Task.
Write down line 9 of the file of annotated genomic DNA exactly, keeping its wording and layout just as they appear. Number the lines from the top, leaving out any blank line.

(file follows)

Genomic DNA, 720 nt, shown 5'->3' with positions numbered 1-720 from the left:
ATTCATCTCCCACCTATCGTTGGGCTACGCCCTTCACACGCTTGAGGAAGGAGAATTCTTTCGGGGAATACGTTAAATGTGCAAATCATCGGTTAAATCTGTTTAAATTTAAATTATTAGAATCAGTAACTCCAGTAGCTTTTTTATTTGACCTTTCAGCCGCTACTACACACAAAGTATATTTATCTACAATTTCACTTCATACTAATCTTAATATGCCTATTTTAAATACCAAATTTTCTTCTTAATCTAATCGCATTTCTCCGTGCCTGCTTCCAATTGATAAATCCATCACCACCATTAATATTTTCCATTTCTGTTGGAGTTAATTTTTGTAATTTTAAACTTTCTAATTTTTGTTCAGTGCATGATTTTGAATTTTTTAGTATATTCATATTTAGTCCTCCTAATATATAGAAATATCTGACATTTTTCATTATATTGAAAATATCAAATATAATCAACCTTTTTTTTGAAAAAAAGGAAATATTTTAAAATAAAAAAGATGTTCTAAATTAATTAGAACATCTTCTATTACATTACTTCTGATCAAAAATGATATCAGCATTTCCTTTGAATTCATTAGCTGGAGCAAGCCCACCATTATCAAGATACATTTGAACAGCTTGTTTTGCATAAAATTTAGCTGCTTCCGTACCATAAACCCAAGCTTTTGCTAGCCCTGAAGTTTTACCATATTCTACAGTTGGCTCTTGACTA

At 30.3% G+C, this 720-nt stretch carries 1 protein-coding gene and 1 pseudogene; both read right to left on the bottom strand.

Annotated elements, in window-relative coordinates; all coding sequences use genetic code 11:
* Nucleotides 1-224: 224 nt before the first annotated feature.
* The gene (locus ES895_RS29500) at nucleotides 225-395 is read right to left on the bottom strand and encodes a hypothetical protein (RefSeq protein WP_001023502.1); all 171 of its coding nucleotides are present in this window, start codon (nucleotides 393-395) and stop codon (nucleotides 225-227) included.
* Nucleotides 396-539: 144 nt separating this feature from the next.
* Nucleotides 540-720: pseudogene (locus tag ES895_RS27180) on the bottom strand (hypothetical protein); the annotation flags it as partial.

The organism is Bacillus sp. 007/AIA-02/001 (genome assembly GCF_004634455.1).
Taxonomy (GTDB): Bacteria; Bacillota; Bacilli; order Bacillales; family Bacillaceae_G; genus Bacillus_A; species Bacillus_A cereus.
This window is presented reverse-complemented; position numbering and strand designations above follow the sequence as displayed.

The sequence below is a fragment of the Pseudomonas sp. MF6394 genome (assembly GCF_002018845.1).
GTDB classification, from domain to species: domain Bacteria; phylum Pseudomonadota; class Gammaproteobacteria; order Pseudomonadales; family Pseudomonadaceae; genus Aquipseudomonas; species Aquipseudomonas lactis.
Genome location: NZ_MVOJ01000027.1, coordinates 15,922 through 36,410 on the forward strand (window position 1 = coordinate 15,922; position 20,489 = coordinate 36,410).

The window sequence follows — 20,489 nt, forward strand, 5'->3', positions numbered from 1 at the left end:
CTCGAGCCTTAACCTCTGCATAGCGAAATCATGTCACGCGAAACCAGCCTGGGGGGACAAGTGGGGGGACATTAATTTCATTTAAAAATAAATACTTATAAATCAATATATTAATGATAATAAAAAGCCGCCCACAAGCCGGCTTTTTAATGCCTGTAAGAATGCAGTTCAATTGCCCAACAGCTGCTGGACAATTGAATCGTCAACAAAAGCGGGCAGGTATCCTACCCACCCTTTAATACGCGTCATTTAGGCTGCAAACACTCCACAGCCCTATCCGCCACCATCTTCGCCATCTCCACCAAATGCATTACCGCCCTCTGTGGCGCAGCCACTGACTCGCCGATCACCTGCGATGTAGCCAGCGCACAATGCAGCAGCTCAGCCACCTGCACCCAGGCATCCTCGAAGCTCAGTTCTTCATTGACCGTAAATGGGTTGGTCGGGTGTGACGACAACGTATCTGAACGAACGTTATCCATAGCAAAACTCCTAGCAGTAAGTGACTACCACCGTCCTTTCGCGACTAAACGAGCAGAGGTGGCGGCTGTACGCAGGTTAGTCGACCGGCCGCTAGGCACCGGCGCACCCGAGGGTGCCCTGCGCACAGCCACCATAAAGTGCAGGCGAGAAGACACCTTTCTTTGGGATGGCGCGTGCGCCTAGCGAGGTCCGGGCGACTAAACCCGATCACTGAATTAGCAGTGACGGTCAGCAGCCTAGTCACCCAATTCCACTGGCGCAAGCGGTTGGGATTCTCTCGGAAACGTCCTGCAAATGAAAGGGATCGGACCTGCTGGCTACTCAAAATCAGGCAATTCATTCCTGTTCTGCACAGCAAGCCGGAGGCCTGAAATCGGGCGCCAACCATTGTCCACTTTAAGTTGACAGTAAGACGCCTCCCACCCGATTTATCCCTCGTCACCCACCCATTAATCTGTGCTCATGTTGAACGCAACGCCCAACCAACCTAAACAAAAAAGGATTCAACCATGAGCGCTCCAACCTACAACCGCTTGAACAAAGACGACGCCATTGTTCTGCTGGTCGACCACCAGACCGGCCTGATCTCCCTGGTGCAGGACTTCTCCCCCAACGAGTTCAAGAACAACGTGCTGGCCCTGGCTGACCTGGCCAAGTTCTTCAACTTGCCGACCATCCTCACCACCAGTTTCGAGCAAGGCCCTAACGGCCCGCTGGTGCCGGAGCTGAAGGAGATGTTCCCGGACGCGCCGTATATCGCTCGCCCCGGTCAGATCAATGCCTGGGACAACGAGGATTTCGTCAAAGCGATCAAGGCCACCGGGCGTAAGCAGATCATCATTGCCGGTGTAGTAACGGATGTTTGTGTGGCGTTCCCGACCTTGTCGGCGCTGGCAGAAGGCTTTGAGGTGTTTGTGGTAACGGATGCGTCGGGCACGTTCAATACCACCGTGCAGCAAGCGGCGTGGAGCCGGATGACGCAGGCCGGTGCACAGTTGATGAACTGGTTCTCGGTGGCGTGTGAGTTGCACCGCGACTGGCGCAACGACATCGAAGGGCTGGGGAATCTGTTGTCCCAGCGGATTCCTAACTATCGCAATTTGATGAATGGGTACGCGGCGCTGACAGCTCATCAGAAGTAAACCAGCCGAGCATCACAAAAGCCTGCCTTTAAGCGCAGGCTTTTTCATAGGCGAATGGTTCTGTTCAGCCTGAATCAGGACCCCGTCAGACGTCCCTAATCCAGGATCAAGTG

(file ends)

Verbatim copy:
The organism is Bacillus sp. 007/AIA-02/001 (genome assembly GCF_004634455.1).